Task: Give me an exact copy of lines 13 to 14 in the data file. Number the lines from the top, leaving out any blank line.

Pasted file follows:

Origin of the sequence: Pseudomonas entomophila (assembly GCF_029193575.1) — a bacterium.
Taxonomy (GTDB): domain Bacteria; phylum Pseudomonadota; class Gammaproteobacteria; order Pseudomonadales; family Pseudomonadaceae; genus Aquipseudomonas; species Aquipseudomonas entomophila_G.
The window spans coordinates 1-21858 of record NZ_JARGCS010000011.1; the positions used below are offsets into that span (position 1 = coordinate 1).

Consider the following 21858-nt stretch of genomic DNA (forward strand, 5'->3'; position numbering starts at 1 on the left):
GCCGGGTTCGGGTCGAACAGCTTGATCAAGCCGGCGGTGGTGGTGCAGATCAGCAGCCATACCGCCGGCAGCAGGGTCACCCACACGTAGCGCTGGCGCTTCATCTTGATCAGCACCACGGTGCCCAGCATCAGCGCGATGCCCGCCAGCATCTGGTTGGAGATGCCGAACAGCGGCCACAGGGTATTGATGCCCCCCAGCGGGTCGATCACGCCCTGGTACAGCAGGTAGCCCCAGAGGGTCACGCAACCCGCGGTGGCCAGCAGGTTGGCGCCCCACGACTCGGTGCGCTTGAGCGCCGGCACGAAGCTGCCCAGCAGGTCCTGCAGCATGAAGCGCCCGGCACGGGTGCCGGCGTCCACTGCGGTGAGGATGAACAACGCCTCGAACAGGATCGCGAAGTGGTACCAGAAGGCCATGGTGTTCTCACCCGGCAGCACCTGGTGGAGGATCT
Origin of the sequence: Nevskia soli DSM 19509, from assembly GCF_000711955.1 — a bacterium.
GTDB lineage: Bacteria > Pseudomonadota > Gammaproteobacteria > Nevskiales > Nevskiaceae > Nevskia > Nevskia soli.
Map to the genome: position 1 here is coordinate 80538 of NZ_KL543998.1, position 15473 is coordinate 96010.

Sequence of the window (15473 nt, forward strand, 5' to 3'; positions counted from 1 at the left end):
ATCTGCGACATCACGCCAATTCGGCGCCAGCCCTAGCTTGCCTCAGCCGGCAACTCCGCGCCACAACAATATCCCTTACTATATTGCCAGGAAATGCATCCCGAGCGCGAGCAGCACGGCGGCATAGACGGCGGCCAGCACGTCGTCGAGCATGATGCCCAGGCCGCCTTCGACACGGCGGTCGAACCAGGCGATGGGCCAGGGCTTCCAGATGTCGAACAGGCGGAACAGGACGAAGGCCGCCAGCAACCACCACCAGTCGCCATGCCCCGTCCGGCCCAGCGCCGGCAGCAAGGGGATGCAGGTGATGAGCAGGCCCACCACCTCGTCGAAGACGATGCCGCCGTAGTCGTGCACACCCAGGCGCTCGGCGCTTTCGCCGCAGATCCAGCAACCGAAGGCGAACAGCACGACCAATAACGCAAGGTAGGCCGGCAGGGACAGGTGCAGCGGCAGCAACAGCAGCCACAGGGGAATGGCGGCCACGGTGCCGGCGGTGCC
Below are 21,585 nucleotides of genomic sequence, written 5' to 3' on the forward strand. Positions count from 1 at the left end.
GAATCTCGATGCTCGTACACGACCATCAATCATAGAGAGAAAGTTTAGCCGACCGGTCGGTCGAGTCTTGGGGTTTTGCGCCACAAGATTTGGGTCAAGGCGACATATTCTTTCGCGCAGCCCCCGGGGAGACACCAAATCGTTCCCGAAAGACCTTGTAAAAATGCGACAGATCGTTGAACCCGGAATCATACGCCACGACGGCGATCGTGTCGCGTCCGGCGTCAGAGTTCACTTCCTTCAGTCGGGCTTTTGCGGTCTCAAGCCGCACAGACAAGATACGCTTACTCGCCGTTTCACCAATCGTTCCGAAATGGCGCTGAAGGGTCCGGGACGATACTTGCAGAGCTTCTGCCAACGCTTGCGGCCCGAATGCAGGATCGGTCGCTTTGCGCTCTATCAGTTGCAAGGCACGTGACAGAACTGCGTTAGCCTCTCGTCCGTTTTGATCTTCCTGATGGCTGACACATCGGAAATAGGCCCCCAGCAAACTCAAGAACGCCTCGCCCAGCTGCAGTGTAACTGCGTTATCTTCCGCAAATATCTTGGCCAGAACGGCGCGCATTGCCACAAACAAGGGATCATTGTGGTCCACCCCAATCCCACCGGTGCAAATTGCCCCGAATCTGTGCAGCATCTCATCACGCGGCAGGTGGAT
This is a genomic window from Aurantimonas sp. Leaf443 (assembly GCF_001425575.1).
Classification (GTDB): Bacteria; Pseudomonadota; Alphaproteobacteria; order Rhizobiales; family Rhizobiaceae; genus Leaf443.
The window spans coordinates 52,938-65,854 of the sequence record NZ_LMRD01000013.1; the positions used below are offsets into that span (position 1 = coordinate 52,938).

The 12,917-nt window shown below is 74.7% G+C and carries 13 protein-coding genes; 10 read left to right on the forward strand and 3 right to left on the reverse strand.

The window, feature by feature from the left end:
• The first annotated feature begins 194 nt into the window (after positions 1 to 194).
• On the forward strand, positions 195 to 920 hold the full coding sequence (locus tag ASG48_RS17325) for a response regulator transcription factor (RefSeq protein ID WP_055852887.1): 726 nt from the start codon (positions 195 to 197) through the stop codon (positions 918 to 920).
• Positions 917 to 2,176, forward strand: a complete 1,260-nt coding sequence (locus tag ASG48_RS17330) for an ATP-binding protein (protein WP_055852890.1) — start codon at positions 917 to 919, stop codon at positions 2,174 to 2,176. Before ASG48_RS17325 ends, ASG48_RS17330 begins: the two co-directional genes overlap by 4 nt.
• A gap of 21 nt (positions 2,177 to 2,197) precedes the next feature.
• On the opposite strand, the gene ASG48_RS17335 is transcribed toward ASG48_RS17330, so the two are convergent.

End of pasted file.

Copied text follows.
This is a genomic window from Aurantimonas sp. Leaf443 (assembly GCF_001425575.1).
Classification (GTDB): Bacteria; Pseudomonadota; Alphaproteobacteria; order Rhizobiales; family Rhizobiaceae; genus Leaf443.